Report Reveals New Mexico Food, Agriculture Sector Has $40.23 Billion Economic Impact

The 2023 Feeding the Economy report revealed New Mexico’s food and agriculture industry has an economic impact of $40.23 billion. Dairies are an integral part of New Mexico’s agriculture industry. According to the 2021 New Mexico Agriculture Statistics Bulletin, milk is the state’s No. 1 commodity with a value of production of $1.26 billion, and New Mexico is fourth in the nation in cheese production. Photo courtesy Department of Agriculture


Today 25 food and agriculture groups released the seventh annual Feeding the Economy report, revealing food and agriculture industries and their suppliers contribute over $8.6 trillion to the U.S. economy, nearly one-fifth of total national output and a 22% increase since the 2019 report. Providing data on jobs, wages, and economic output, this farm-to-fork analysis illustrates the food and agriculture sector’s impact on local and nationwide economic activity. The data also underscores this sector’s resilience and reliability amid unprecedented global and domestic crises, including the commodity shock following the war in Ukraine and continued supply chain disruptions.

This year’s report shows the U.S. food and agriculture sector directly supports nearly 23 million jobs, provides $927 billion in wages, and is particularly vital to rural communities across America. Notably, the 2023 report reveals that the manufacturing of agricultural products accounts for nearly one-fifth of total manufacturing jobs in the U.S. Overall, more than 46 million jobs are supported across the food and agriculture supply chain, increasing nearly 2% since the 2019 report despite the economic challenges and disruptions associated with the pandemic.

Here are key findings for New Mexico:

Total jobs: 257,697
Total wages: $11.52 billion

Total business taxes: $4.13 billion
Exports: $275.03 million

Total food and ag industry economic impact: $40.23 billion

“Our state’s food and agriculture industry continues to show resiliency,” said New Mexico Agriculture Secretary Jeff Witte. “When we sit down to eat a meal, it’s important to remember all the work it took to get that food from the farm to our plates.”

The strength and growth highlighted in this year’s report reinforce that agriculture is evolving and innovating to meet the demands of the 21st century. According to the U.S. Department of Agriculture, between 1948 and 2019, land use for agriculture decreased by 28% while land productivity grew nearly four times and labor productivity grew more than 10 times. In fact, agriculture’s total factor productivity growth rate is among the highest of U.S. sectors.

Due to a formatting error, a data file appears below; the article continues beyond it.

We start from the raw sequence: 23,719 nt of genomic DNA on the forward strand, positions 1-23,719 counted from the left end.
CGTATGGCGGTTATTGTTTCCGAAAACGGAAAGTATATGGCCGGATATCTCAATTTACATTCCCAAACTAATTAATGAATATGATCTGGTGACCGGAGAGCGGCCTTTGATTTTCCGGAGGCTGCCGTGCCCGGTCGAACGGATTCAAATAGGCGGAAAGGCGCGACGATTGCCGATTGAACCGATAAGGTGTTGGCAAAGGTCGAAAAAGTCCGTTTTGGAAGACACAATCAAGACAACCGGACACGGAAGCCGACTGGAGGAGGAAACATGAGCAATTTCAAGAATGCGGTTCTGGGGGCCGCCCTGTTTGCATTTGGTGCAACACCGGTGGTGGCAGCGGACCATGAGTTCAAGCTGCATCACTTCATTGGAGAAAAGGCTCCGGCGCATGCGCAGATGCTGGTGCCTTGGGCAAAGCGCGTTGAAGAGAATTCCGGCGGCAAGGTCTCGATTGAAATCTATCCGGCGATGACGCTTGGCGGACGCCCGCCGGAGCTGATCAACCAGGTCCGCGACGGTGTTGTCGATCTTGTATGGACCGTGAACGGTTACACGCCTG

“We are still farming and ranching, despite the many challenges New Mexico farmers and ranchers have faced,” said New Mexico Farm and Livestock Bureau President Larry Reagan. “I am proud that agriculture is rising to the challenge of feeding, clothing and fueling our communities and world while supporting our rural economies and stewarding our natural resources.”

“It is not surprising that agriculture is a key economic driver, especially here in New Mexico,” said New Mexico Cattle Growers’ Association President Loren Patterson. “Beef cattle ranches operate in every county in New Mexico. We are an innovative industry, combining science and artistry to produce not only abundant food for every fork, but precious food that inspires our culinary arts and cultural traditions. It was the first industry in our state and one which is perpetually evolving.”

This latest report, along with additional quotes from sponsoring organizations, is available at

Sponsoring organizations include American Bakers Association, American Beverage Association, American Farm Bureau Federation, American Frozen Food Institute, American Soybean Association, Association of Equipment Manufacturers, Corn Refiners Association, CropLife America, The Fertilizer Institute, FMI – The Food Industry Association, Global Cold Chain Alliance, Institute of Shortening and Edible Oils, International Dairy Foods Association, National Association of State Departments of Agriculture, National Grain and Feed Association, National Grocers Association, National Milk Producers Federation, National Oilseed Processors Association, National Pork Producers Council, North American Meat Institute, Peanut and Tree Nut Processors Association, SNAC International, The Sugar Association, U.S. Dairy Export Council and U.S. Grains Council.